As a result study and medicine are completely free here. The last aspect that affected Bhutan’s carbon negative status is the slow development of infrastructure. The first road surface was built here only in the 60s and cars to this day are a kind of curiosity for the local residents. The situation with the automotive sector is clearly demonstrated by the fact that the main city of Dracula tempu is the only capital in Asia where there are still no traffic lights. Although Bhutan has already achieved outstanding results in terms of a green economy. The country’s leadership does not intend to stop there. Civil society here is not chasing the benefits of civilization trying to become technological and industrial leaders. Instead, the focus is on self-sufficiency and respect for nature. The constitution of the land of the dragon states that sixty percent of Bhutan’s territory should be preserved as reserves and protected by law as an inviable forest. Today woodland accounts for over 70 percent of the country’s total area. Among other interesting facts related to the ecological vision of this state. The following points can be highlighted.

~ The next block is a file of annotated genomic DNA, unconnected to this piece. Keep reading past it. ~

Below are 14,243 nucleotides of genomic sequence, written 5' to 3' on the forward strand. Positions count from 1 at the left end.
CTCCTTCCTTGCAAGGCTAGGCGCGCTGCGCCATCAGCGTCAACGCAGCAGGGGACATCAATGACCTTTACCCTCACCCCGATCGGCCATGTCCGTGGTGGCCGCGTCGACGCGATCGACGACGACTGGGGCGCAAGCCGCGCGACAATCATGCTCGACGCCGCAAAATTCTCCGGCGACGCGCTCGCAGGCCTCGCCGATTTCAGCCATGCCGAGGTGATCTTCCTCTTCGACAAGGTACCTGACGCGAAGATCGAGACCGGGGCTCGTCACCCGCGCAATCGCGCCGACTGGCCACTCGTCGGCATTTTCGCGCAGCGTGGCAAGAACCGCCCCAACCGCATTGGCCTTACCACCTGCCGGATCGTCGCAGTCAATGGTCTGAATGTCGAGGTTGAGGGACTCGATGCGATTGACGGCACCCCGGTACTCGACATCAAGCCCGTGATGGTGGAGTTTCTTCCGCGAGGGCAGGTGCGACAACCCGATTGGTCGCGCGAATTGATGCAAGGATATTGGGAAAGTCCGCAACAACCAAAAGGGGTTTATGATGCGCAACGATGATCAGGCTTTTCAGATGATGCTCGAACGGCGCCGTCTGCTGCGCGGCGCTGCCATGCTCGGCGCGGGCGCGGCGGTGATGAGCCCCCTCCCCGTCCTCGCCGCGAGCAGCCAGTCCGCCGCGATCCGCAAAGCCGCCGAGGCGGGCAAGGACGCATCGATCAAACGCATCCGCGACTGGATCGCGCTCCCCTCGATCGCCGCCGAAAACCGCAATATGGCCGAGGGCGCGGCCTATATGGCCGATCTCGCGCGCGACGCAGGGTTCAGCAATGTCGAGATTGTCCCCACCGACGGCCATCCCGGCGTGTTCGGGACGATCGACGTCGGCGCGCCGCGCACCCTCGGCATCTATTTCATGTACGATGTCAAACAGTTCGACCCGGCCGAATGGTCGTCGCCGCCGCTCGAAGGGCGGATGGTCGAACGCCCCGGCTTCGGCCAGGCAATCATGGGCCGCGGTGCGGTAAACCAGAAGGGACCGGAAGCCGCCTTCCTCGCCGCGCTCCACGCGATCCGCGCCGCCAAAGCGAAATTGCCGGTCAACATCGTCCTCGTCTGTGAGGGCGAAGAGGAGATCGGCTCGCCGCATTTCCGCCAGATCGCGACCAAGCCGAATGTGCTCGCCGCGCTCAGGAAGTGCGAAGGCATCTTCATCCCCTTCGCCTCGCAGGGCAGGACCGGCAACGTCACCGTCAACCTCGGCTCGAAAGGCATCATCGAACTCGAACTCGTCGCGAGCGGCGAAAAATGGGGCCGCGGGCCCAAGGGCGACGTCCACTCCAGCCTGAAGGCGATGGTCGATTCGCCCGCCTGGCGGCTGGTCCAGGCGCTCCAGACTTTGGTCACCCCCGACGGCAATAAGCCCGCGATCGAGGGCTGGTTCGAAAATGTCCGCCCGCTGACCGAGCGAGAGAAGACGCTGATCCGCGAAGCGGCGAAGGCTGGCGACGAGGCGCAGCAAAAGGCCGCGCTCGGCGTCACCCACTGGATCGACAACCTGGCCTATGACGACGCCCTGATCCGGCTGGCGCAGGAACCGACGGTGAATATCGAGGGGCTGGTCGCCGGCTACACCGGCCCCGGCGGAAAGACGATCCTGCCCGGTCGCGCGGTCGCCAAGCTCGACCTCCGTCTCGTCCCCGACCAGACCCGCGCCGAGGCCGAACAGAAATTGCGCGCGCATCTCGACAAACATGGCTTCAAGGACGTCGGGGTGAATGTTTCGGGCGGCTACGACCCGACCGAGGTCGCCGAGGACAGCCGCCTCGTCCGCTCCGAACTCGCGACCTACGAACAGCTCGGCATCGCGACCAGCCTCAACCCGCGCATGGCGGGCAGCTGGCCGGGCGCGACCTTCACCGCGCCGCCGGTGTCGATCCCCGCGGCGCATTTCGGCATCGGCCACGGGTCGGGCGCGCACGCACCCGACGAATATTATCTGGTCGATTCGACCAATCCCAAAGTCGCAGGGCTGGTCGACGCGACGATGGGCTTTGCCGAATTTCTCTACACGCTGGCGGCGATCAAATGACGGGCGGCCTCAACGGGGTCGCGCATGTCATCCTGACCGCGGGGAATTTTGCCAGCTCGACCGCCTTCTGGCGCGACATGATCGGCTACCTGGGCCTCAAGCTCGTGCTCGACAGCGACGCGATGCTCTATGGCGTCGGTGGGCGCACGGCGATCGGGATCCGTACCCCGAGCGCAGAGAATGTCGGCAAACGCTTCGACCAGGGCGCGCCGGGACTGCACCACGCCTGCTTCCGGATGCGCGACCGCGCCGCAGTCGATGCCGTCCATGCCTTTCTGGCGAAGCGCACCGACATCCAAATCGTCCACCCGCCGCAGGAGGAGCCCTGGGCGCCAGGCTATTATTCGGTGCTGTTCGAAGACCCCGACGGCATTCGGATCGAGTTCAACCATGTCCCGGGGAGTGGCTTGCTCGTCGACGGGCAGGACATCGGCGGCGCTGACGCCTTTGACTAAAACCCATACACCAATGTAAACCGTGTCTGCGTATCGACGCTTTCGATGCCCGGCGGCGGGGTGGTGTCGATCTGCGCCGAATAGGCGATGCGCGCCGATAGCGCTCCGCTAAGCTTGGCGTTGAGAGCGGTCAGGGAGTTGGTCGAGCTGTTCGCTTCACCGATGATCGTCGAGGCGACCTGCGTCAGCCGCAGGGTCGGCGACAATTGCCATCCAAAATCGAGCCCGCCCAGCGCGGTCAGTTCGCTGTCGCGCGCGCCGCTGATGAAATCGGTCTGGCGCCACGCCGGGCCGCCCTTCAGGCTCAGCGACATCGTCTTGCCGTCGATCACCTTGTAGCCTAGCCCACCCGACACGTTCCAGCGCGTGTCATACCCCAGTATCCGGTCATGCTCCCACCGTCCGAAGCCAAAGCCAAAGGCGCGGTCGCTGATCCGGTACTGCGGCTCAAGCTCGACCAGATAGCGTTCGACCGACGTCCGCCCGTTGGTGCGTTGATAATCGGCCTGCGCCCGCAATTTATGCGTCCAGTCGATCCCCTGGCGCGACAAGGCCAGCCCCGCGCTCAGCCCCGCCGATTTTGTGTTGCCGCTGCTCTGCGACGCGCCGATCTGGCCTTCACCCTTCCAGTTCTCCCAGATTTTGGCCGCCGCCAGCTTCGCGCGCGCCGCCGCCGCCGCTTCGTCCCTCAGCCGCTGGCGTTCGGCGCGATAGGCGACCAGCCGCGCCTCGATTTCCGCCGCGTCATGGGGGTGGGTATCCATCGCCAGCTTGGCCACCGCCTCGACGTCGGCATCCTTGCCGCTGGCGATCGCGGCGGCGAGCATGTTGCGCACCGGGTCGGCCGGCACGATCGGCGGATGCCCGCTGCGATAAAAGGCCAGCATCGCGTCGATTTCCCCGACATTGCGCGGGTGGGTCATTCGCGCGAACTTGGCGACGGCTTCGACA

The country has a strict ban on the export of timber. Hydroelectric power plants are used as the main sources of electricity. Electricity is free for farmers. Fossil fuels are not used in the industry. The economy develops utilizing agriculture at the same time the stake is made on environmentally friendly processes. Bhutan signed an agreement with Nissan to supply electric vehicles to the Country. Management hopes to completely replace internal combustion engine vehicles with electric vehicles.
In 2015 a unique record was set in the land of dragons. In just an hour volunteers planted 50 000 trees and this trend is still supported actively encouraging the greening of the country. Right now Bhutan is the only country that absorbs carbon rather than emitting it into the atmosphere. By 2030, they plan to achieve zero levels of air pollution with greenhouse gases In combination with the vast expanses of green space this will lead to the fact that the country will begin to absorb several times more carbon than it does now. What do you think is it possible to apply the experience of Bhutan to other industrialized countries?